UL-listed Smoke Vent Skylights Minimize Warehouse’s Power Consumption

Trojan Battery, a manufacturer of deep-cycle batteries, occupies a 160,000-square-foot industrial facility in Santa Fe Springs, Calif., along with several other large industrial buildings in California. Each facility consumes a significant amount of electrical power each month. By adding 100 polycarbonate dome UL-listed smoke vent skylights, Trojan Battery will be able to save upwards of 40 percent on its power consumption for its warehouse in Santa Fe Springs.

By adding 100 polycarbonate dome UL-listed smoke vent skylights, Trojan Battery will be able to save upwards of 40 percent on its power consumption for its warehouse in Santa Fe Springs, Calif.

By adding 100 polycarbonate dome UL-listed smoke vent skylights, Trojan Battery will be able to save upwards of 40 percent on its power consumption for its warehouse in Santa Fe Springs, Calif.

According to a representative of Santa Ana, Calif.-based IRC (Independent Roofing Consultants), a roofing consulting firm: “Typically, a 2 percent density of skylight units are utilized for effective energy reduction. Densities of 2.5 to 3 percent are being provided for newer buildings and being installed in conjunction with roof replacements to reduce energy costs associated with building lighting.”

The roof originally consisted of outdated skylights significantly reducing the benefits of natural lighting. New polycarbonate dome skylights and smoke vents from SKYCO Skylights allow owners to maximize the use of free daylighting. Additional benefits include 10 years against yellowing and breakage.

Aside from the energy benefits, Trojan Battery was able to reduce its safety liability. UL-listed smoke vents with polycarbonate domes not only provide ample daylighting, but they are life-saving devices. The smoke vent is designed with two thermal triggered hatches that automatically open up in the event of a fire.

Fire marshals and insurance companies recognize the benefits of a UL-listed smoke vent skylight because they allow the smoke, heat and hot gasses inside a burning warehouse to escape providing trapped workers a visible route for safe exit. They also reduce smoke damage to warehouse inventories. In many cases, insurance companies will provide a much needed break on rates when UL-listed smoke vents are added to the rooftop.

The smoke vent is designed with two thermal triggered hatches that automatically open up in the event of a fire.

The smoke vent is designed with two thermal triggered hatches that automatically open up in the event of a fire.

The reroof was performed by Highland Commercial Roofing, Baldwin Park, Calif. The commercial roofer specializes in and provided Trojan Battery headquarters with a RainShield seamless single-ply roofing system. The RainShield system, reinforced with a tough polyester mat, uses waterproofing-grade asphalts and highly reflective elastomeric acrylic surfacing to create a seamless, waterproof, highly reflective membrane providing a permanent, high-performance roofing system guaranteed not to leak for at least 20 years. The cool roof system chosen reflects more than 80 percent of the sun’s radiant heat, which can reduce a building’s cooling cost by as much as 50 percent.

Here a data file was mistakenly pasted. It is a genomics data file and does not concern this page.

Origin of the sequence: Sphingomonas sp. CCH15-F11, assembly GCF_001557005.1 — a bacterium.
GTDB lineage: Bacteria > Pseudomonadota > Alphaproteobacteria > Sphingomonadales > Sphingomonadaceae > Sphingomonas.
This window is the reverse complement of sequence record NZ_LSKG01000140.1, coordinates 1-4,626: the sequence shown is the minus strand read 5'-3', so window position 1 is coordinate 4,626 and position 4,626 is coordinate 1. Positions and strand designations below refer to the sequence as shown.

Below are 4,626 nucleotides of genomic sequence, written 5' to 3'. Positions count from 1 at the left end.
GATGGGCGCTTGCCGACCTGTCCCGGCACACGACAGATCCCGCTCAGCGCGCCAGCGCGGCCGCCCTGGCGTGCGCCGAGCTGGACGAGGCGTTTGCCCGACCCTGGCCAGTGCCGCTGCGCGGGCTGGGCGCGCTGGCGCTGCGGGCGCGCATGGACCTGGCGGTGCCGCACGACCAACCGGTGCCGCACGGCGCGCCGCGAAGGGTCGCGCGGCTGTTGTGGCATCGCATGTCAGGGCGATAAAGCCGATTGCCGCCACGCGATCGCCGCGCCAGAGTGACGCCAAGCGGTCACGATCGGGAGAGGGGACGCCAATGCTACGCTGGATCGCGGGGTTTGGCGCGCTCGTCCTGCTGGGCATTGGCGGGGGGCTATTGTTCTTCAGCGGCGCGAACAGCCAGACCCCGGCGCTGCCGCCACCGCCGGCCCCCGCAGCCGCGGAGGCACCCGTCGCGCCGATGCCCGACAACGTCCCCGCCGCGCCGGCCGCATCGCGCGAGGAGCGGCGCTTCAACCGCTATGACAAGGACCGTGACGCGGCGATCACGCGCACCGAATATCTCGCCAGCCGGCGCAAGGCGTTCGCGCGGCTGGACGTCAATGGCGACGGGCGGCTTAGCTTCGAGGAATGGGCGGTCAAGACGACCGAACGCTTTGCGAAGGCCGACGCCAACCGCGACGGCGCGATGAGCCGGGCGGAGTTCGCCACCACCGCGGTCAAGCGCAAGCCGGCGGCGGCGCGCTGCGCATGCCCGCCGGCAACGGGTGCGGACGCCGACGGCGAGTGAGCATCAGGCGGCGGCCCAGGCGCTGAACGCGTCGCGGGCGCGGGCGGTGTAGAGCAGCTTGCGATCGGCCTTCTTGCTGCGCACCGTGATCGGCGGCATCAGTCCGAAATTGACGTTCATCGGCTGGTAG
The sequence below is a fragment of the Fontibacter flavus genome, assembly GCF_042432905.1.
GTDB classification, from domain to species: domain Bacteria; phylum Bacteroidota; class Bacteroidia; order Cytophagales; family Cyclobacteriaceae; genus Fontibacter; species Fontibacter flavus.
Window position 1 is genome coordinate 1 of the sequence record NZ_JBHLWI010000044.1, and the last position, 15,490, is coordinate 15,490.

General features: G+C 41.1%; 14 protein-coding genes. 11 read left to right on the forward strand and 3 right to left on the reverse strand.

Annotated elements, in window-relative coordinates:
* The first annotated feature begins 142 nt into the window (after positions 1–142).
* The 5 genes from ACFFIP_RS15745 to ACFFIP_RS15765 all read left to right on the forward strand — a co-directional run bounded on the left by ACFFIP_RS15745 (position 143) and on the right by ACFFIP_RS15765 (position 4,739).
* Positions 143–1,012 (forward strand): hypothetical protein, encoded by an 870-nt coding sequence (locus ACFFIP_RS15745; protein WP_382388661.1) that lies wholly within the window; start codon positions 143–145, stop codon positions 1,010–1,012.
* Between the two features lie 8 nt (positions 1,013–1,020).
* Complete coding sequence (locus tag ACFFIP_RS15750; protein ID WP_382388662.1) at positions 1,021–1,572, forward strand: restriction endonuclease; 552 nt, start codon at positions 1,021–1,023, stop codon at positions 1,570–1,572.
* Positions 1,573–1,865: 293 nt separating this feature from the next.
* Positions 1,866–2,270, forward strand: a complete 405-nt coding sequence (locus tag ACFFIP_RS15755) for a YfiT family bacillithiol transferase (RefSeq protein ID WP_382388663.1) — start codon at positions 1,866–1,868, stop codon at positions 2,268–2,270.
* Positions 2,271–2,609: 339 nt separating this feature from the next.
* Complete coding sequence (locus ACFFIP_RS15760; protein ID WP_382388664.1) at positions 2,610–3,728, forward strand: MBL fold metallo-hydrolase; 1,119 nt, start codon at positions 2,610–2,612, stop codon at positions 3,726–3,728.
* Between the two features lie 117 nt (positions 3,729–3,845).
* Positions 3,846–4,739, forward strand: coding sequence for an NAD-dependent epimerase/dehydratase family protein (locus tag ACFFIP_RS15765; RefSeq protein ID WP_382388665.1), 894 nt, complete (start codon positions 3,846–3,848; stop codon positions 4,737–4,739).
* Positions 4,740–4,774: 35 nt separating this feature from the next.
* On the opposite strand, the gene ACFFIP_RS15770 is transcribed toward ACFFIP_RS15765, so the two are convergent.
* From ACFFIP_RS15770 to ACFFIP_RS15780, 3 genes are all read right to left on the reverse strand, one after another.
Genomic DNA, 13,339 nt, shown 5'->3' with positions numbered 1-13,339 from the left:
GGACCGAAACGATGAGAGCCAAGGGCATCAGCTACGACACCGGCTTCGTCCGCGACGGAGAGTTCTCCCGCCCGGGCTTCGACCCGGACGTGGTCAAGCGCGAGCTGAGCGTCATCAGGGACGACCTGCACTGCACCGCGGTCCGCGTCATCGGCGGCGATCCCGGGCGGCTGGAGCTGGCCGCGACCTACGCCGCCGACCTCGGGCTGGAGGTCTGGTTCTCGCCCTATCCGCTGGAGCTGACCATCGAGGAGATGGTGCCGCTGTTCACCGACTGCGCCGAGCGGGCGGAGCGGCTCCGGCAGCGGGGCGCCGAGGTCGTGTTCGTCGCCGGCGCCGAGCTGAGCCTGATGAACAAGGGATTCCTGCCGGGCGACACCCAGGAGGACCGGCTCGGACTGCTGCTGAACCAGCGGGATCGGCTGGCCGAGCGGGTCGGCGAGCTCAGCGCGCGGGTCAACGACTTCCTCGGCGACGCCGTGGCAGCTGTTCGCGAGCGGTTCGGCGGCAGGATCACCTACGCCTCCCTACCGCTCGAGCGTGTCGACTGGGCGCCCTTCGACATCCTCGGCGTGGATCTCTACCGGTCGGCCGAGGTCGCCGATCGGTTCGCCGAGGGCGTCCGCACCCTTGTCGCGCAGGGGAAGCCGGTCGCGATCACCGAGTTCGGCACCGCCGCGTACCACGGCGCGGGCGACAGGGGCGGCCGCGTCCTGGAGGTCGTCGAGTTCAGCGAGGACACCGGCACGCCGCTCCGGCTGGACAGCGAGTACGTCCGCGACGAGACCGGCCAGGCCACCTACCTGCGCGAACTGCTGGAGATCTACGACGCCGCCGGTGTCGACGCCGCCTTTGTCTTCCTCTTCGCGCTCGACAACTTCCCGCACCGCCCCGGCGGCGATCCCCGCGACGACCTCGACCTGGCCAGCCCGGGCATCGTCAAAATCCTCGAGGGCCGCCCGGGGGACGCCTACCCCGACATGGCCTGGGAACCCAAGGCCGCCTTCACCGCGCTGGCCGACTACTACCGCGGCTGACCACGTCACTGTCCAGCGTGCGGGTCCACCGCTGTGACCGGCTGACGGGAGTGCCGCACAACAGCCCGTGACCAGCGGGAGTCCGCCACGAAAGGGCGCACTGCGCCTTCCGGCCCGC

With average temperatures and power costs rising, building owners and occupant are looking for new innovative ways to save money. Highland Commercial Roofing recommends a complete analysis of the skylights when owners consider reroofing their building. Replacing old, ineffective skylights at the time of reroof is the most cost effective method for the investment.

Industrial Skylights With Capped System Meet Code Requirements

ICC-ES Evaluation Reports provide a basis for using or approving industrial skylights in construction projects.

ICC-ES Evaluation Reports provide a basis for using or approving industrial skylights in construction projects.

Using ICC-ES code compliant industrial skylights is an effective way to insure performance and rooftop safety for any roof or re-roofing project.
 
What sets an industrial skylight apart from other skylights? SKYCO Skylights believes using quality material and innovative designs when building natural lighting products is going to continue to set them apart from other manufacturers.
 
The skylight manufacturer commits to building its industrial skylights with a capped system, polycarbonate dome and proprietary wave design to ensure performance and durability. Capped industrial skylight systems are known for eliminating the common cracking that occurs in the domes of a capless system.
 
Code compliance for skylight manufacturers is an important accreditation to achieve. When specifying a skylight for construction or re-roofing it’s paramount for the architects and roofers/contractors to be sure they are using code compliant skylight models.
 
It is important that if the skylight is not a capped system then issues of code compliance come into play. Currently, there are no registered capless units that comply with ICC code requirements. In some cases, capless units have been misrepresented as ICC-ES listed when they in fact aren’t. A simple process to ensure compliance is requesting the ESR Number (SKYCO Skylights ESR is 3837) and conducting a google search. The skylight details should align with all the features listed to that number.
 
Industrial Skylights, manufactured by SKYCO Skylights have an evaluation report ESR#3837 from ICC Evaluation Service (ICC-ES), providing evidence that SKYCO Skylights industrial skylight, as a curb mounted, self-flashing and with a Vortex louvered curb, meets code requirements. Building officials, architects, contractors, specifiers, designers and others utilize ICC-ES Evaluation Reports to provide a basis for using or approving industrial skylights in construction projects under the International Building Code (IBC).

Water Is Construction’s Worst Enemy

I have a water phobia. When I was very young I fell into a pool and nearly drowned. Consequently, I never learned to swim out of sheer fear. Despite my attempts to avoid it, water continues to haunt me. (See an article I wrote about my Chicago condo’s construction defects for some background.) It’s ironic I now live along the nation’s southernmost glacial lake. I love the view from our home, but the lake’s recreational opportunities are lost on me.

To further substantiate my negative feelings toward water, 2015 was an especially wet year for the Midwest. In mid-December, my Iowa town received 5 inches of rain in a day and a half. Our basement—where my office is located—flooded (for the second time since August). My husband bought the house (which he planned to make his lifelong bachelor pad) knowing the basement might leak during heavy-rain events. He never planned to have anything down there. Then I came along.